Stephen F Austin to James F Perry, 03-28-1830
Summary: Urging him to hasten to Texas. Rapid immigration of excellent character.
San Filipe de Austin
My Dear Brother and Sister,
I wrote you many letters during the months of
I have now done all that I can do. You have got the highest
grant that can be given by the laws of this country to any one
which is eleven Leagues as you will see by examining the 12th
article of the national colonization law of
what very few people can get,
and it will be trifling with fortune not to accept it.
You are allowed two years to remove, but I most earnestly advise
you to remove
immediately. I shall expect to eat my character of the emigrants We are getting the best men,
the best kind of settlers, pay no attention to rumors and silly
reports but push on as fast as possible. We have nothing to fear
from this Govt, nor from any other quarter except from the United
States of the North. If that govt, should get hold of us and
introduce its land system etc etc thousands who are now on the move
and who have not yet secured their titles, would be totally ruined,
The greatest misfortune that could befall Texas at this moment
would be a sudden change by which many of the emigrants would
be thrown upon the liberality of the Congress of the United States
of the north— theirs would he a most forlorn hope. I have no idea
of any change unless it be effected by arbitrary force, and I have
too much confidence in the magninimity of my native country
I need not say to you that I am ready to do all that a friend and relation can do consistent with his means and situation, to benefit all my poor relations, or all my rich ones, if any such there be— Where are Horace Austin's children, James Austin's etc, etc. I can advance them nothing in money. I am myself poor as to disposable means and am embarrassed with debts, but I can benifit them in getting land, and the day is not far distant when Texas land will be worth money.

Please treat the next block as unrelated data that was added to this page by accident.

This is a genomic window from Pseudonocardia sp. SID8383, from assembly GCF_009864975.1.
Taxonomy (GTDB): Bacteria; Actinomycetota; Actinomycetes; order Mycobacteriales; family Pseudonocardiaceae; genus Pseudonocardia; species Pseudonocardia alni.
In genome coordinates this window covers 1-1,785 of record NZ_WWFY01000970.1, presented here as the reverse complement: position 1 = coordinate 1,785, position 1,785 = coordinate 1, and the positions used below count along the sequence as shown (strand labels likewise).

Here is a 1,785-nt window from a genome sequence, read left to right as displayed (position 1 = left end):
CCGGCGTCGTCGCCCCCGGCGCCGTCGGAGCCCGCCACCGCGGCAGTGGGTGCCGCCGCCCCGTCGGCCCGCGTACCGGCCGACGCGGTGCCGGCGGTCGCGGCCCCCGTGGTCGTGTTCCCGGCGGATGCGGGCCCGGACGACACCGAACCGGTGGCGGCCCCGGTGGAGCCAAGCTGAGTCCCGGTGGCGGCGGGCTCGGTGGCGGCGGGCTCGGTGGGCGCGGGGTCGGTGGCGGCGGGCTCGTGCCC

I have raised the name of my family to a respectable standing in this country, and my relations need not be ashamed to own that they are my relations. I hope that my heart is what it always was—too much alive perhaps to sensibility, but never deaf to the calls of justice or of friendship, or of my kindred.
Love to my little nephews I hope soon to see them and I hope to live untill I see them above the reach of poverty. I saw my little boy Stephen a few days ago. he is with his mother at Brazoria, he was near death a month since, but has recovered and is getting hearty. Eliza sends her love to you, and will make your house her home when you get here. I have told her that you would make her welcome. As for me, the whole colony is my home. My business necessarily requires my presence in many parts of it. I have just returned from the woods and in a few days go out again to Galveston Bay to locate and survey your land. When you all get on we will settle down somewhere all together.
Remember me to Judge Carr and tell him I recd the box of fruit seed he had the goodness to send me for which I sincerely thank him. do not fail to bring all kind of fruit seeds and some roots.
S. F. Austin [Rubric]